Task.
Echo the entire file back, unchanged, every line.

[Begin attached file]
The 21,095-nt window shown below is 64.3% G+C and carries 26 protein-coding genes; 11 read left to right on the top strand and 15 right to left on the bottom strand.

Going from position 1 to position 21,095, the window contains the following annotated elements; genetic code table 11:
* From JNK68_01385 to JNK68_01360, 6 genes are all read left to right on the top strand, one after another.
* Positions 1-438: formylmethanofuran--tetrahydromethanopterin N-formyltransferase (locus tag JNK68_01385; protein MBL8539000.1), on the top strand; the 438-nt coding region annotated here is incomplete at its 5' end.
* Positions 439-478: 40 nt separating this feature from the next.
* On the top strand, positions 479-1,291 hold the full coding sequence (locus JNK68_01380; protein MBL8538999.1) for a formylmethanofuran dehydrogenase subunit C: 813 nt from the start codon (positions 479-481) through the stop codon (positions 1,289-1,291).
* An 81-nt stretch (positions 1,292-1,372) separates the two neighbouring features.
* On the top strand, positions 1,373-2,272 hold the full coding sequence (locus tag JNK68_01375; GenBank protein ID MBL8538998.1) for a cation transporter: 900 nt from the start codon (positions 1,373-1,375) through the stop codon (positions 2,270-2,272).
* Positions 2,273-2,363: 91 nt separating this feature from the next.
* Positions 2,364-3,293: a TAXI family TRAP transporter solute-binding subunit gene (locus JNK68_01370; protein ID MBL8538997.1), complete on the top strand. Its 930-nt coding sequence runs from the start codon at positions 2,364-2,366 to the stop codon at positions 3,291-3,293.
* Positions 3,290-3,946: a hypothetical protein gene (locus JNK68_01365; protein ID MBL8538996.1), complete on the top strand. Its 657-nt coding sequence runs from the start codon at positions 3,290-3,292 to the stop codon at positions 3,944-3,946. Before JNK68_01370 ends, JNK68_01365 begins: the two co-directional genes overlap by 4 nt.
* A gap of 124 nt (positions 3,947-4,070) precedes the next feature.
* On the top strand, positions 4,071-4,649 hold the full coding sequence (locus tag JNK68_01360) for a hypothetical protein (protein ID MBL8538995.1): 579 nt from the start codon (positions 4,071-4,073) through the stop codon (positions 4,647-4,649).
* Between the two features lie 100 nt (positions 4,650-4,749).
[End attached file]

The 21,095-nt window shown below is 64.3% G+C and carries 26 protein-coding genes; 11 read left to right on the top strand and 15 right to left on the bottom strand.

Going from position 1 to position 21,095, the window contains the following annotated elements; genetic code table 11:
* From JNK68_01385 to JNK68_01360, 6 genes are all read left to right on the top strand, one after another.
* Positions 1-438: formylmethanofuran--tetrahydromethanopterin N-formyltransferase (locus tag JNK68_01385; protein MBL8539000.1), on the top strand; the 438-nt coding region annotated here is incomplete at its 5' end.
* Positions 439-478: 40 nt separating this feature from the next.
* On the top strand, positions 479-1,291 hold the full coding sequence (locus JNK68_01380; protein MBL8538999.1) for a formylmethanofuran dehydrogenase subunit C: 813 nt from the start codon (positions 479-481) through the stop codon (positions 1,289-1,291).
* An 81-nt stretch (positions 1,292-1,372) separates the two neighbouring features.
* On the top strand, positions 1,373-2,272 hold the full coding sequence (locus tag JNK68_01375; GenBank protein ID MBL8538998.1) for a cation transporter: 900 nt from the start codon (positions 1,373-1,375) through the stop codon (positions 2,270-2,272).
* Positions 2,273-2,363: 91 nt separating this feature from the next.
* Positions 2,364-3,293: a TAXI family TRAP transporter solute-binding subunit gene (locus JNK68_01370; protein ID MBL8538997.1), complete on the top strand. Its 930-nt coding sequence runs from the start codon at positions 2,364-2,366 to the stop codon at positions 3,291-3,293.
* Positions 3,290-3,946: a hypothetical protein gene (locus JNK68_01365; protein ID MBL8538996.1), complete on the top strand. Its 657-nt coding sequence runs from the start codon at positions 3,290-3,292 to the stop codon at positions 3,944-3,946. Before JNK68_01370 ends, JNK68_01365 begins: the two co-directional genes overlap by 4 nt.
* A gap of 124 nt (positions 3,947-4,070) precedes the next feature.
* On the top strand, positions 4,071-4,649 hold the full coding sequence (locus tag JNK68_01360) for a hypothetical protein (protein ID MBL8538995.1): 579 nt from the start codon (positions 4,071-4,073) through the stop codon (positions 4,647-4,649).
* Between the two features lie 100 nt (positions 4,650-4,749).